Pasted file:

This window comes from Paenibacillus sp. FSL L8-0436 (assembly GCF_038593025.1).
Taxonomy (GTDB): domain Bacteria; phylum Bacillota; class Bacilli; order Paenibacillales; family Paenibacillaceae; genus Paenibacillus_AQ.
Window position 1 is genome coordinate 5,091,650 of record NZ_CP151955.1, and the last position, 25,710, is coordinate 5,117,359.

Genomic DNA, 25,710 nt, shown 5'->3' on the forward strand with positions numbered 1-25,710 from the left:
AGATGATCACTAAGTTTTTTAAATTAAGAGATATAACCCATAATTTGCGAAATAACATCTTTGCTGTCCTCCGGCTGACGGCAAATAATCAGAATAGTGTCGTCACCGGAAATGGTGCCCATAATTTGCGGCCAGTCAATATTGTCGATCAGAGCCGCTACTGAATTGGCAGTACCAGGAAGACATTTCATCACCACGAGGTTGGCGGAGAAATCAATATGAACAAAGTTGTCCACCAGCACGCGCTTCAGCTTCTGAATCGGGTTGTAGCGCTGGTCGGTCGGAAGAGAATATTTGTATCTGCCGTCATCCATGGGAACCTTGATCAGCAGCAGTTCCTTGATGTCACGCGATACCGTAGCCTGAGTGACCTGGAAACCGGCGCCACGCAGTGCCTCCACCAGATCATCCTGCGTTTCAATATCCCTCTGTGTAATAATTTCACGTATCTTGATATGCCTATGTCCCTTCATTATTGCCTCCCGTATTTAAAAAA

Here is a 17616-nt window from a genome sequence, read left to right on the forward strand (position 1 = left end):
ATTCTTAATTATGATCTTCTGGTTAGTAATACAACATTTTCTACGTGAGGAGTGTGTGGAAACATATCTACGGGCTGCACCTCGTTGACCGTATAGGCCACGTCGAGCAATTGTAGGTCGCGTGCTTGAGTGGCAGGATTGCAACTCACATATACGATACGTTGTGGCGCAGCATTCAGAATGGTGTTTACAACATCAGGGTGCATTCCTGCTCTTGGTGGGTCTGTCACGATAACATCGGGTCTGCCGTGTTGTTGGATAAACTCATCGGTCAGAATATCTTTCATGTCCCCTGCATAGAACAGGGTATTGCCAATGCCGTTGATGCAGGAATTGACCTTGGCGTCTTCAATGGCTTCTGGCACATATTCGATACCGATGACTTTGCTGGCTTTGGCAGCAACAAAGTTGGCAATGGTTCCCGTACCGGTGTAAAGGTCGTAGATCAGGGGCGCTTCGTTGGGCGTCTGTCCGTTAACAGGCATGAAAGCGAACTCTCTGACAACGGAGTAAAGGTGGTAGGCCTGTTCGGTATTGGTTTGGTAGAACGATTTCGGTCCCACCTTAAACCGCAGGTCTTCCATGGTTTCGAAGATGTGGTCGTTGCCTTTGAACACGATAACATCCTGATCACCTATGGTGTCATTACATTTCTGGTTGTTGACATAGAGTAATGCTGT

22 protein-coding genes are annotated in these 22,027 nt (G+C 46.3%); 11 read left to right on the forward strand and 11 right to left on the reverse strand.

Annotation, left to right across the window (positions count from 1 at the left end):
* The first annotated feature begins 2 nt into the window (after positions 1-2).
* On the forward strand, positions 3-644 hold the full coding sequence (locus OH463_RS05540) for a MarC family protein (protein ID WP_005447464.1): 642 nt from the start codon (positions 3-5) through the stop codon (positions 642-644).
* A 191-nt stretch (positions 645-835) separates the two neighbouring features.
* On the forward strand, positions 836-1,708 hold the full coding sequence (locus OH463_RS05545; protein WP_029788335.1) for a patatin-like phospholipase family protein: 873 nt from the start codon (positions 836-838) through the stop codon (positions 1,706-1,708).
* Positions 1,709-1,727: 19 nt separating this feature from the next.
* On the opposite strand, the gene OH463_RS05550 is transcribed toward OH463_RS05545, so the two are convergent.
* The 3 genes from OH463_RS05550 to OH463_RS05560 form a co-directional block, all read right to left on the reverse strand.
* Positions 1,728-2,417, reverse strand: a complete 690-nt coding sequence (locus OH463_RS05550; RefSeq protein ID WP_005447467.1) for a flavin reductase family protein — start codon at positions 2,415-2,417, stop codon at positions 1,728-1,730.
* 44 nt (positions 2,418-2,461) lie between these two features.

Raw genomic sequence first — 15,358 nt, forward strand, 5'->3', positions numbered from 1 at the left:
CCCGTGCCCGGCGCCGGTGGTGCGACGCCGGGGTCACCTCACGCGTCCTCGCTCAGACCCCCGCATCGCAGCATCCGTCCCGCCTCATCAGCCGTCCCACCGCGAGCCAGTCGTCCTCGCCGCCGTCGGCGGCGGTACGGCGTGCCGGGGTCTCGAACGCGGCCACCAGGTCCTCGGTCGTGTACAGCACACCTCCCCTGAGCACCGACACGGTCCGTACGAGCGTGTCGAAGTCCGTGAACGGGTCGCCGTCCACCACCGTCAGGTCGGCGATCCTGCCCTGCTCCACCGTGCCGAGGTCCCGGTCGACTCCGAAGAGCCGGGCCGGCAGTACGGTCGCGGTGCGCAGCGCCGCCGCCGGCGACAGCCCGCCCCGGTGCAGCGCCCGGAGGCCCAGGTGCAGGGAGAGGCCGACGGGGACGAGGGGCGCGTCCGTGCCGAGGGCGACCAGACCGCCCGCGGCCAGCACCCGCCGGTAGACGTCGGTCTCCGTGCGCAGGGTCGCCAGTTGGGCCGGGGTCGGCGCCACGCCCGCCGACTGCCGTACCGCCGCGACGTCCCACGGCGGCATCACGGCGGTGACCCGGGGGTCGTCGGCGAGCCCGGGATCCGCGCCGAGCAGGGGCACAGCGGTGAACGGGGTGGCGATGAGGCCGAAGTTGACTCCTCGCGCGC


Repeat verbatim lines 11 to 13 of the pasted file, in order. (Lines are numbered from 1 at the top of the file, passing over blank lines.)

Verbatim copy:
* On the forward strand, positions 3-644 hold the full coding sequence (locus OH463_RS05540) for a MarC family protein (protein ID WP_005447464.1): 642 nt from the start codon (positions 3-5) through the stop codon (positions 642-644).
* A 191-nt stretch (positions 645-835) separates the two neighbouring features.
* On the forward strand, positions 836-1,708 hold the full coding sequence (locus OH463_RS05545; protein WP_029788335.1) for a patatin-like phospholipase family protein: 873 nt from the start codon (positions 836-838) through the stop codon (positions 1,706-1,708).